Free Will Is Real and We Can Lose It
Our experience of conscious decision-making is not an illusion.
Posted April 13, 2022 | Reviewed by Jessica Schrader
- Previous studies seemed to suggest that before we make a conscious decision to do something, the unconscious brain has already decided for us.
- New research suggests that consciousness does indeed have "causal power," meaning that the experience of making a choice is not an illusion.
- Conscious control and regulation is a function associated with the prefrontal cortex and the "global workspace" that emerges from it.
Making sense of free will in a physical reality requires a discussion that references physics, biology, and psychology, but we have already done most of the heavy lifting. In my last post, Finding the Freedom in Free Will, we learned that there are two types of causation in the world: bottom-up and top-down.
“Bottom-up” means the particles that organisms are made of at bottom do all the pushing around. You can imagine the evolution of the universe as tiny pool balls bouncing around and knocking into each other, such that the chain of causation is like a set of dominoes falling—there is no room for any influence by phenomena like agents or minds. There are only atoms following fixed trajectories specified by a relatively simple equation. Despite the feeling of agency, you don’t decide what you’re having for dinner tonight—a chain of physical events at the level of particles is what underlies the choice. Actually, there was never any decision at all, just a predetermined set of events. According to this paradigm, choice is an illusion.
“Top-down,” on the other hand, means that nature’s causation is much more complicated. When sufficiently driven by flows of energy away from thermodynamic equilibrium (a state of uniform disorder) toward a state of organization, a group of interacting organic molecules may come together to form an adaptive system. When these types of systems emerge in the universe, the “whole” constrains the “parts,” and the global patterns of configuration start pushing particles around.
Top-down causation—when information starts steering complex systems away from the trajectories determined by classical mechanics—frees systems from physical determinism, but agents still seem to be shackled by the constraints of biological determinism. That is, we often do what our genes or brains instruct us to do without reflection or deliberation. You can even see this hinted at in Sara Walker’s description of top-down causation through informational control, which gives life “the ability to harness chemical reactions to enact a preprogrammed agenda, rather than being a slave to those reactions.”
If an agent’s behavior is “preprogrammed,” it is hard to see how this is truly “free” behavior. The bacterium performing chemotaxis will reliably swim toward chemical energy and away from toxins. Its behavior is predictable and executed without any hesitation, so the process does not appear to involve any contemplation or reflective thought.
We’ve explained how agents act as causes, but that doesn’t seem to be sufficient for “free will,” since automatic behaviors work like reflexes. Another type of top-down causation—what we may call mental causation, or more specifically, conscious causation—is one step above basic agency, and would refer to the ability to override predetermined behaviors, which are all those programmed in genetically, as well as those that have been learned and encoded in the brain as procedural memory. Most of our actions don’t require deliberation, so it is really movement driven by reflective thought that we are talking about when we refer to free will.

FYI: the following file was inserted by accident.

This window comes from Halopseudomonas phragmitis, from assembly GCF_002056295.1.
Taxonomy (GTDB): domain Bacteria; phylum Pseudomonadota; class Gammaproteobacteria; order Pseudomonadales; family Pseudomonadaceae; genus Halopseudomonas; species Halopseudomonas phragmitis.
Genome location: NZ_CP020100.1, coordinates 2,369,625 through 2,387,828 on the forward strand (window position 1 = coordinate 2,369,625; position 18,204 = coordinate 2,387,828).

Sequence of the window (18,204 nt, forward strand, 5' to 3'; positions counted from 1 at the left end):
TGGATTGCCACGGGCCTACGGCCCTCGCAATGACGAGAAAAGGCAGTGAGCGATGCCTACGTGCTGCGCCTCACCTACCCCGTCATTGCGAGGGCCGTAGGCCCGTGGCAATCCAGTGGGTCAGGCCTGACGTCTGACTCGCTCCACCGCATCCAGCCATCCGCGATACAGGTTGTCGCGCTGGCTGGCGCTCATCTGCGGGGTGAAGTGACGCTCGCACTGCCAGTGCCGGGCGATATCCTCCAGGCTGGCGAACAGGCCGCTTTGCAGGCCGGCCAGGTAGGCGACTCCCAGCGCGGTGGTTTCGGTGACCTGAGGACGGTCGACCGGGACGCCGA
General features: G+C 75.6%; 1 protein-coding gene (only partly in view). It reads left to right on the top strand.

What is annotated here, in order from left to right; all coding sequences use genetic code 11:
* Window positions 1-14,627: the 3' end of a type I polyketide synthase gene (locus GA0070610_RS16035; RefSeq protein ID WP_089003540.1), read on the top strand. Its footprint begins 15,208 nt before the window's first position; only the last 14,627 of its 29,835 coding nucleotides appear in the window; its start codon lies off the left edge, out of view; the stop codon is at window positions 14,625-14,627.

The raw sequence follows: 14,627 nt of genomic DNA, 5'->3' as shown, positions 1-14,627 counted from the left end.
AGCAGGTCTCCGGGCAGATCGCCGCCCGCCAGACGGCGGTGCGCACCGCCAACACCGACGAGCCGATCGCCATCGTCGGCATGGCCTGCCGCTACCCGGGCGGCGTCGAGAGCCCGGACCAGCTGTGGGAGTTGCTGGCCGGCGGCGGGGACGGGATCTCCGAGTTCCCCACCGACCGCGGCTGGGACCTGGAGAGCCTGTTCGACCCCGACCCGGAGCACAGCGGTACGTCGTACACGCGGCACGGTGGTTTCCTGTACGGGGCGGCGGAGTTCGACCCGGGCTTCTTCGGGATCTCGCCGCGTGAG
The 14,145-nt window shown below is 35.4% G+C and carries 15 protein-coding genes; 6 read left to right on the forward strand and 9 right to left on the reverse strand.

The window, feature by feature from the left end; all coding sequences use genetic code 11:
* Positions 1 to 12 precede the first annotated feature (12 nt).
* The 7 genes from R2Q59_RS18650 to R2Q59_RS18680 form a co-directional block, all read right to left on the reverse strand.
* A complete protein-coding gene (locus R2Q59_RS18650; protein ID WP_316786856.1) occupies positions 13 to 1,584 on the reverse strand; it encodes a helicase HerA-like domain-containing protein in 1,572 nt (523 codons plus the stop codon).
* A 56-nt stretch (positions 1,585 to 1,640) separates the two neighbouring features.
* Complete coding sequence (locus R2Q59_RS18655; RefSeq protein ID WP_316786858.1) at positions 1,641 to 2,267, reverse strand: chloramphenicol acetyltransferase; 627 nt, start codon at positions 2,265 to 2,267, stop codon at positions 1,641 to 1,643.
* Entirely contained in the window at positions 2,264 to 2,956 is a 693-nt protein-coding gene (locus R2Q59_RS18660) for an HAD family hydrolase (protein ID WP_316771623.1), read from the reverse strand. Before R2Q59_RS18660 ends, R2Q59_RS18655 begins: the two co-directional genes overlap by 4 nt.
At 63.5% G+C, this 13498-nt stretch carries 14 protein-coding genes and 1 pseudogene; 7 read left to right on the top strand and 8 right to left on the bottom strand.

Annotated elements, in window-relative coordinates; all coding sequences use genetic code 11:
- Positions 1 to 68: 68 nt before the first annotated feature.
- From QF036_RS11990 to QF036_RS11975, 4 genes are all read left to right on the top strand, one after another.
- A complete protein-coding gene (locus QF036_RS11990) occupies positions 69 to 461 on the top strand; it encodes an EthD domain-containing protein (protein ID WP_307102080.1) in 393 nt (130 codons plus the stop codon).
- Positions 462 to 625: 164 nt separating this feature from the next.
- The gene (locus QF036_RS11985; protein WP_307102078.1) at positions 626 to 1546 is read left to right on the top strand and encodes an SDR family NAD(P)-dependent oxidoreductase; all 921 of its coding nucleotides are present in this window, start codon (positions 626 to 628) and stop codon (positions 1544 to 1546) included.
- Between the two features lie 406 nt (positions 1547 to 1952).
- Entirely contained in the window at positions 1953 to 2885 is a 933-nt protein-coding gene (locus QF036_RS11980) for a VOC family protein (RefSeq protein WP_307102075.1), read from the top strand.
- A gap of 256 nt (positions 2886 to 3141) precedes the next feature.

But before we can explain free will, it is necessary to discuss the experiments that convinced many scientists that it doesn’t exist.
The famous “free will experiments” conducted by Benjamin Libet in the 1980s suggest that what feel like conscious decisions may have already been decided for us. In these studies, participants were instructed to choose when to move their hand and to record the exact moment in time they believe the choice was made. The neural activity corresponding to this response revealed that the feeling of voluntarily choosing to act is preceded by a spike called the readiness potential, which could be used to predict in advance when the movement would be executed. It would appear that before we make a decision, our brain has already decided for us.
This implies that we don’t really have conscious control over our behavior—we are passive viewers in a theater, along for the ride but unable to steer the ship. Our programmed movements may not be the result of purely bottom-up causation—we are still informational agents with causal power—but we would seem to be automatons acting according to a predetermined set of coded instructions. Consciousness would be epiphenomenal, which means it is a useless byproduct of the brain with no ability to affect anything, like steam being generated by a locomotive's engine.
The results of the Libet studies have been misinterpreted as proving that “neuroscience has debunked free will.” First, even if the decision to act is made by the unconscious mind, the movement can be inhibited or altered by the conscious mind. In an article published in the Journal of Consciousness Studies in 1999 called “Do We Have Free Will?” Libet himself stated:
“The volitional process is therefore initiated unconsciously. But the conscious function could still control the outcome; it can veto the act. Free will is therefore not excluded. These findings put constraints on views of how free will may operate; it would not initiate a voluntary act but it could control performance of the act.”